Hot Hammams and Spas in France.
A steamy, hot craze that has taken Paris by storm over the past few years is hammams. Beyond your basic spa, the hammam is a Turkish-style bath that can be an extremely enjoyable two- to three-hour break from reality and unbelievably helpful for a jet-lagged body.
You begin with a shower, and then you parade from one steam room to another, taking time to cool off when necessary. You’ll then go for a gommage, during which attendants use a special black lava soap to give you an intense scrub down. Next, you shower and shampoo, and then cool down via a pool or a cooler (not steamy) room. There are often lounge chairs available, as the steam heat is very relaxing and rest is often in order. Finally, if you aren’t relaxed enough, you might go for a massage, then sip sweetened mint tea while nibbling on Turkish or North African sweets made with almonds and honey.
Here are some hammams in Paris that I recommend.
O’Kari Hammam is for ladies only, and I know the darling owner, Karima. You’ll be gently guided through the process and come out so relaxed that you might want to stay and take a nap in the small relaxation room.
La Mosquée de Paris is the original steam room—and probably the most beautiful and authentic, complete with original Moroccan tiles from the 1920s—located in the historic Mosquée de Paris. This can be an all-day experience because, after your hammam, you can drink tea in the tea salon, smoke a hooka or dine on couscous, and then shop in the boutique. This is also the most affordable hammam in town.
Hammam Medina Center has an enormous pool and has a much more contemporary feel. Located in the 19th Arrondissement, it’s a bit far from the center of town. From Monday to Friday, it’s for ladies only; and on Saturdays, it’s open to men and women, for the more daring and uninhibited among us. Facials, waxing and manicures are also offered, and there’s a restaurant.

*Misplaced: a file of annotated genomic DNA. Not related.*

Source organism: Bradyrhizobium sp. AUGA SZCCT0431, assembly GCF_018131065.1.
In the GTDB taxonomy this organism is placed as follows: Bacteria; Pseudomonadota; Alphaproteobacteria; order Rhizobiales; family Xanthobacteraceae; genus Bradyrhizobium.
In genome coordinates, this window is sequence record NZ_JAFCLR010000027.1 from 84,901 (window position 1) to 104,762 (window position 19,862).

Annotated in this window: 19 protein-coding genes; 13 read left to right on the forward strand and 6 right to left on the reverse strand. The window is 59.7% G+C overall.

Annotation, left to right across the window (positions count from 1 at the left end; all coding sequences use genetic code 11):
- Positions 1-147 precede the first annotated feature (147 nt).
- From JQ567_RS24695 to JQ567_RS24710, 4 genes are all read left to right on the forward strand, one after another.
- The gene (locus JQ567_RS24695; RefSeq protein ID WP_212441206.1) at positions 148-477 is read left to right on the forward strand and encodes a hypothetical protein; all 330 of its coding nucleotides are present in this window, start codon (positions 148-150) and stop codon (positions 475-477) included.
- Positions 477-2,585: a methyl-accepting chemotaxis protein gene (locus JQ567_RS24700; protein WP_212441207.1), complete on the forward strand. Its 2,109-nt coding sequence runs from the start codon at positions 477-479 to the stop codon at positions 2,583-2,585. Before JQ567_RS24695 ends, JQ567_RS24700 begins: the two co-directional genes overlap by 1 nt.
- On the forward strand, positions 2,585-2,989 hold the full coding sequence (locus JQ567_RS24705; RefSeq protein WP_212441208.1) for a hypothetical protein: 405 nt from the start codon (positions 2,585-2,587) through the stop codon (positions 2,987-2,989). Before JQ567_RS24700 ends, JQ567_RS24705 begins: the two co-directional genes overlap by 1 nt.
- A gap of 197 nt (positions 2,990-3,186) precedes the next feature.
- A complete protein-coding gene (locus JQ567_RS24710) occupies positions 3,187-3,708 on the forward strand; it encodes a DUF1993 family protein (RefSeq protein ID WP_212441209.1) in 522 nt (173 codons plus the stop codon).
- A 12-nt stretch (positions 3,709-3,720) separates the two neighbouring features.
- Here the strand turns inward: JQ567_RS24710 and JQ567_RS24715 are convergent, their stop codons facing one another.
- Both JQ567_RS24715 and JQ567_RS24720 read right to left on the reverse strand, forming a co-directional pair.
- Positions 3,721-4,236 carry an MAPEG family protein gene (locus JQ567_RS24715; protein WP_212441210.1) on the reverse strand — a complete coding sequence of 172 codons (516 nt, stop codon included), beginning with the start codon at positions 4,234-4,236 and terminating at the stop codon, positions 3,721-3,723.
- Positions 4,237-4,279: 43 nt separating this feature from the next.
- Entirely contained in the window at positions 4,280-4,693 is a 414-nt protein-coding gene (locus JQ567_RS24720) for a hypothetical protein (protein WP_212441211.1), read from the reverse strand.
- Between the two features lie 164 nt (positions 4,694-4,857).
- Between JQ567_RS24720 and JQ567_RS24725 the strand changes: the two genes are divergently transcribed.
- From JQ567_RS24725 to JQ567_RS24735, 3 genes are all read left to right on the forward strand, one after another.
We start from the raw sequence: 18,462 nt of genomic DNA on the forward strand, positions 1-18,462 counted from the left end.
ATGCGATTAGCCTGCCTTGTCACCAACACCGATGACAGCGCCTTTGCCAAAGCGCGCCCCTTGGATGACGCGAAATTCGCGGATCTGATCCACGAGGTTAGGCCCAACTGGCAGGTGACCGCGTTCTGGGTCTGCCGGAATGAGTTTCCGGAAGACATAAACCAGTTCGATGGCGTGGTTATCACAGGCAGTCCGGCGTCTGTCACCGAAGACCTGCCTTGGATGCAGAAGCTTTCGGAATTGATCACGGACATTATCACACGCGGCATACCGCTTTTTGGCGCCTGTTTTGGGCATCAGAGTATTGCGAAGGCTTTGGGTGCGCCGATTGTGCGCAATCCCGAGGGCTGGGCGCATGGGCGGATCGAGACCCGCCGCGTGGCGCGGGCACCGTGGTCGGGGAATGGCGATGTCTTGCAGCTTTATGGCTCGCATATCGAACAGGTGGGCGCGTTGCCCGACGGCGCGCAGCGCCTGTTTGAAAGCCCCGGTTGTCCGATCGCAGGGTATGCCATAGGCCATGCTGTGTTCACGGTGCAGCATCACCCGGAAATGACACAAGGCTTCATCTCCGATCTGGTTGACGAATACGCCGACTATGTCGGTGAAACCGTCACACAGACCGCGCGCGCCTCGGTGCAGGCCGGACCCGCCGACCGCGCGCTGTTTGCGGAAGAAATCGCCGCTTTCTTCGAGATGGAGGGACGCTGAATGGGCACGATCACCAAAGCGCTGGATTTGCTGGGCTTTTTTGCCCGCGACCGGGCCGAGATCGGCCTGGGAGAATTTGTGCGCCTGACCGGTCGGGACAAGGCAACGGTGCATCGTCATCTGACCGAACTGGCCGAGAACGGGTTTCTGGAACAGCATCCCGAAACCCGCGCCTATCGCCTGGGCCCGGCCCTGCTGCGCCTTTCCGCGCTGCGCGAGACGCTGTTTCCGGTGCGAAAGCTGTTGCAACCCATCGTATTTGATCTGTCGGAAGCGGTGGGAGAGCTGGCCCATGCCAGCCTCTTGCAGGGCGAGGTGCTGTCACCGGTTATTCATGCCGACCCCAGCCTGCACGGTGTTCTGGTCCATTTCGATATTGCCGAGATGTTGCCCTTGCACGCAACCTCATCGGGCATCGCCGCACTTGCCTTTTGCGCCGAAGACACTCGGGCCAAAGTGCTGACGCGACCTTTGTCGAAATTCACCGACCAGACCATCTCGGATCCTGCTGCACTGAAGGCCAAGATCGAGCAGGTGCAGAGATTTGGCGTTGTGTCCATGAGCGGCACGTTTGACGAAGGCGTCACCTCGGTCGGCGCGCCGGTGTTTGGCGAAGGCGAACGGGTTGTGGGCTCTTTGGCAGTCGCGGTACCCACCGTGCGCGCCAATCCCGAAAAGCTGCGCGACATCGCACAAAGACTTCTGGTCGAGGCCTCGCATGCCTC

Les Bains du Marais is more fashionable than most of the hammams, and it’s located in a very central part of the Marais. There are excellent masseuses here, as well as a coiffeur for hair-styling services.
Of course, spas in France continue to inspire competition, as each year we see new openings, each trying to outdo what has been offered before.
The Dior Institute at the Plaza Athénée has been the gold standard since it opened, with a dramatic calming pool visible from the entrance and a bevy of single and double treatment rooms. Offering steam rooms, a sauna, fitness rooms and a huge menu of treatments, this spa spells luxury and tranquil relaxation.
L’Espace Payot is a health club and spa located just off the Champs Elysées, on the right bank. On offer are facials, massages, aromatherapy and exfoliation treatments. The health club is outfitted with a swimming pool, an equipment room and private training rooms for pilates, yoga and callisthenics. It’s open daily to members and nonmembers.
L’Appartement 217 is Stéphane Jaulin’s salon as well as an organic spa. This place is très kool, and the space inside is so creative and beautiful that it took a former buyer for Colette to pull it off.
L’Echappée Spa et Salon de Thé is an entirely unique spa in what looks like a New York loft. The indoor pool is sublime, and there’s even a small café on the premises. One can imagine spending an entire day at this enchanting place.
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Voted the best spa in France in 2011, the Evian Resort is a destination spa for a weekend trip or longer. It’s located between the lakes and the mountains in the Haute Savoie region of southeastern France, in the town of Evian-les-Bains. This area has long been known as a place for spectacular waters and cures. There’s also a golf course nearby to keep the men in the group happy.
There is nothing quite like Caudalie, on the Smith Haut Lafitte wine property near Bordeaux. The daughter of the owner started the spa and, alongside her husband, invented the now popular idea of vinotherapy, using the skin and fruit of the grape for treatments. A more charming hotel and spa cannot be found, with an indoor and outdoor pool, indoor and outdoor treatments, a Michelin-starred restaurant, La Grand’Vigne, and its own wine château that produces a stellar white wine on a plot of land that’s been growing grapes as far back as 1365. You’ll pay through the nose to stay here, but it’s worth every penny.
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